Charland’s model of constitutive rhetoric signals identification as the key element to interpellation. Identification occurs when subjects step away from textuality to become social agents, as imagined by ideologues. Once becoming social agents, subjects act upon doctrines ascribed in the narratives. Constitutive rhetoric inherently points to reason, logic, linearity and causality, as predicates of hegemonic rhetorical practices.
In contrast, in a feminist rhetorical classroom, the identification process is more complex and nuanced. Reconceptualized rhetorical appeals—affective proof, invitational rhetoric, rhetorical listening—positioned students to feminist stances. Moreover, the path to interpellation was multidirectional: For feminist-minded students, the learning process is one of solidification of their identity. For other students, however, it is a perspective shift—becoming more open to feminism and feeling a desire to engage in conversation with different viewpoints. Rhetorical appeals of a feminist rhetorical classroom—affect, dialogue, community, and solidarity—result in interpellation of subjects in complex and multivariant ways.
For Other Faculty
I have the following thoughts for faculty who plan to teach a similar course. First, early in the semester, I encouraged students to define what constituted a feminist. Most students envisioned themselves as an everyday feminist—either staunch or in performing a single act. Building such a referential point unified students in different spectrums in their shared outlook on feminism, creating a community of positive learners. Students believed they had a stake in learning. Second, I focused on connecting readings with students’ lived experiences so that they were both learners and teaching resources. For example, students read about and discussed hashtag activism and realized they engaged in feminist acts when they retweeted hashtag activism. Thirdly, I endeavored to create trust between the teacher and students, and among students, created a positive feedback loop in which students spoke, listened, and validated one another resulting in active and collective participation and engagement. Next, I strove to engage all students—female students, the one male student, students with global roots, and international students. I encouraged all of them to speak. Such an inclusion made conversations rich and interesting. Finally, when I found out about the ideological leaning of students—staunch feminists, sympathizers, and non-feminists—I focused my energy on and made a commitment to motivate the middle of the road students, those who were willing to listen and participate in discussions. This pedagogical approach resulted in transitioning those students to feminist alliances.
I will offer this course in the spring semester of 2023. I intend to make the following changes: first, I will use inclusive languages when addressing the diverse gender orientations of college students in contemporary times. Second, I plan to add sequenced writing assignments, a
decision informed by feminist pedagogical theories. Elspeth Probyn argues for “experiential” and “analytical” learning so that students theorize self as a double entity (21). Experience can testify to an “immediate facticity of being in the society” (21). But experience can be used to analyze the material conditions and posit ways to change those conditions (21). By incorporating analytical learning, students will elevate from experiential to analytical learning to theorize and conceptualize their understanding, as Charlotte Bunch envisions, to determine what should exist and hypothesize about how to change what is to what should be.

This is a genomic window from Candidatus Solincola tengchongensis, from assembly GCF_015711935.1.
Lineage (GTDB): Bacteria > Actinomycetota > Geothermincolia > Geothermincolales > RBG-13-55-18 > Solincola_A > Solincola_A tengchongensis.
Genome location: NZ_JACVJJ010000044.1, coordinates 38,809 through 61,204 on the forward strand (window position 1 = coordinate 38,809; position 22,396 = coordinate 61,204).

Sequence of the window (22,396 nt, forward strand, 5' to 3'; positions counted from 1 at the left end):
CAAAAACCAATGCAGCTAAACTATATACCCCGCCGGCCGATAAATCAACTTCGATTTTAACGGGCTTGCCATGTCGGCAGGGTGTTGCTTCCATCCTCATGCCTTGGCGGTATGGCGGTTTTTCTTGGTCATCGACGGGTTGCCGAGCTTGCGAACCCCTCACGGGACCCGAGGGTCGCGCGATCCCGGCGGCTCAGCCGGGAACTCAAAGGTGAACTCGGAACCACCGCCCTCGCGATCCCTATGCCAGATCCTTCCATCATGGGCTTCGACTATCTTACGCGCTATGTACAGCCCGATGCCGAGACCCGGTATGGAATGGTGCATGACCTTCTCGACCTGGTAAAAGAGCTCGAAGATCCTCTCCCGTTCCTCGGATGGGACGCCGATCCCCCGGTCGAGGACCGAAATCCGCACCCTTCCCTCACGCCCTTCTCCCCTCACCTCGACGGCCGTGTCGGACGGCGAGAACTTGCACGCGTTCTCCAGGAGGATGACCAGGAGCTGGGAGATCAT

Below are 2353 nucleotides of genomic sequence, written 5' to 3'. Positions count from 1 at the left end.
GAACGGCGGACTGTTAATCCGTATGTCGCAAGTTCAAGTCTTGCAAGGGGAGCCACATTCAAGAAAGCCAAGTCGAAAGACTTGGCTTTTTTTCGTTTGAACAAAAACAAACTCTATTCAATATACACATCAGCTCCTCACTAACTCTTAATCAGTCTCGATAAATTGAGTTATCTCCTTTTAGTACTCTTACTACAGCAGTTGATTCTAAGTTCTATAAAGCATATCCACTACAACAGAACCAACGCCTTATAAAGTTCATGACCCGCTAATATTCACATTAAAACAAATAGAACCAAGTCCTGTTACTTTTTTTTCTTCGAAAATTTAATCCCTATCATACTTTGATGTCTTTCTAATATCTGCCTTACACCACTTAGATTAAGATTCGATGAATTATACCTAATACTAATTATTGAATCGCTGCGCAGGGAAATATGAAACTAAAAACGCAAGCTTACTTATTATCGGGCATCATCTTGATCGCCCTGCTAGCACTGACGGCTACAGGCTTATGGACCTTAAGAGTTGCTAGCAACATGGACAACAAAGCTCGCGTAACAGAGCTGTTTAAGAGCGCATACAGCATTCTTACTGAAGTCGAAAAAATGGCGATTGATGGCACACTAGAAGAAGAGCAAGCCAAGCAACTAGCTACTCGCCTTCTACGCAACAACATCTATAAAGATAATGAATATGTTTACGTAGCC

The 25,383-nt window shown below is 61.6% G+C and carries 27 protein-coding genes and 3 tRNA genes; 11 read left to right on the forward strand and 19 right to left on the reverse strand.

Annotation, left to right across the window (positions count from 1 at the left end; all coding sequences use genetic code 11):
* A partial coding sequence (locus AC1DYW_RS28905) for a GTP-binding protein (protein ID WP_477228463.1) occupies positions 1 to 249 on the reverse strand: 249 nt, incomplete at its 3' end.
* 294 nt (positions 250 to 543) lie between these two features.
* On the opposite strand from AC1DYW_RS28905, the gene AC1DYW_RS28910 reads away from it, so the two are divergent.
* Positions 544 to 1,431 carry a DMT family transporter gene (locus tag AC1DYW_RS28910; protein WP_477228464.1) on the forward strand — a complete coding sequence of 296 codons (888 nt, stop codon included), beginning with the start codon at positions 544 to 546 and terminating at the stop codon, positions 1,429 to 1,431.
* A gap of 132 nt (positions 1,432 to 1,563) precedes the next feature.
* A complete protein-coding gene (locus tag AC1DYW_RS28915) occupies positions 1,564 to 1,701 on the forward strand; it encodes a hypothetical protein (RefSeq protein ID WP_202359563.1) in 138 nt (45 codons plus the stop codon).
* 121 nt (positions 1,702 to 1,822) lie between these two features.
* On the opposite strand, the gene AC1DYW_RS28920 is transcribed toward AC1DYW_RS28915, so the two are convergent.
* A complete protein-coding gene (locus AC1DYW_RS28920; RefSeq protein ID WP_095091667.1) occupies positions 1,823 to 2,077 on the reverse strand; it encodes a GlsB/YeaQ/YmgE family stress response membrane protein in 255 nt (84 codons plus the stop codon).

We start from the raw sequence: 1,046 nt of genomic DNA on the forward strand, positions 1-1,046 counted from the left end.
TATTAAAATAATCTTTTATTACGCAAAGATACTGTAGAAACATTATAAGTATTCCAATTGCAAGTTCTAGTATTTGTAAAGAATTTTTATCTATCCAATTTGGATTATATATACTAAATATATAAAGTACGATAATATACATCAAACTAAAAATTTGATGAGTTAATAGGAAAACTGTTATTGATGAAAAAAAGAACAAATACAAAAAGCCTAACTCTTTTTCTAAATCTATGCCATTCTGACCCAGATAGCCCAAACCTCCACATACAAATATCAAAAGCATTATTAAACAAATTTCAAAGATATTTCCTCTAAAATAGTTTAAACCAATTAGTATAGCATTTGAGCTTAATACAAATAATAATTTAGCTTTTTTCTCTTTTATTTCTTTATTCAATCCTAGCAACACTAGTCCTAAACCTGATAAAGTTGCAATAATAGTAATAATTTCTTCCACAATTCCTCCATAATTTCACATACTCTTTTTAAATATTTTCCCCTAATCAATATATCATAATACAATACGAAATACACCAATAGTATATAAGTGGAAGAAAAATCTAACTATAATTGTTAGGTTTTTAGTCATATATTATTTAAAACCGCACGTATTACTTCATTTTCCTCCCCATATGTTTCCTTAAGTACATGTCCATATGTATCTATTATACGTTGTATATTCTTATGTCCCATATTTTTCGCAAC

As more communication departments and other programs offer courses on women and gender topics, feminist teachers will face challenges on how to impact those students who have not yet taken a feminist stance and are middle of the road students. Therefore, these teachers need to engage that group of students and strive to move them to a feminist orientation. I hope my research serves as a touch stone to initiate further discussions on this important topic.
Weiming Gorman would like to thank Dr. Rebecca Dingo for her unwavering support for this project. She would like to extend appreciation to Dr. Nancy Small. Under her guidance, the essay showed significant improvement. She wishes to thank Drs. Brent Malin and Lester Olson for their suggestions on an earlier draft. She also received extensive feedback from and wishes to thank Dr. David Marshall and the participants in his graduate writing seminar, Piper Corp, Reed Schenck, Tim Barr, and Max Dosser.
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 Due to the pandemic, this course was offered remotely and recorded. After submitting my request to use students’ writings and short excerpts of transcripts without revealing students’ identity in my research, I received a clearance from IRB (Institutional Review Board) at the university. I also obtained the written consent of the students to use their work—their term papers—in this study. I chose these research materials to reflect the interface between rhetorical feminist pedagogy and students’ engagement, the dynamic of a feminist rhetorical classroom, and students’ subsequent perspectives shift toward feminist causes. The subsequent discussion of theoretical framework elucidates feminist rhetorical classroom practices.
 On the first day of the class, I asked students to share why they took this course. They gave a variety of reasons. A few said they were feminists and wanted to take a class on women, gender, and sexuality. Some communication majors said that the Communication Department had not offered a course on women, gender, and sexuality in recent years and that they wanted a course with this focus. But more than half of the students took the course because it satisfied the University’s General Education requirement of philosophical thinking and ethics.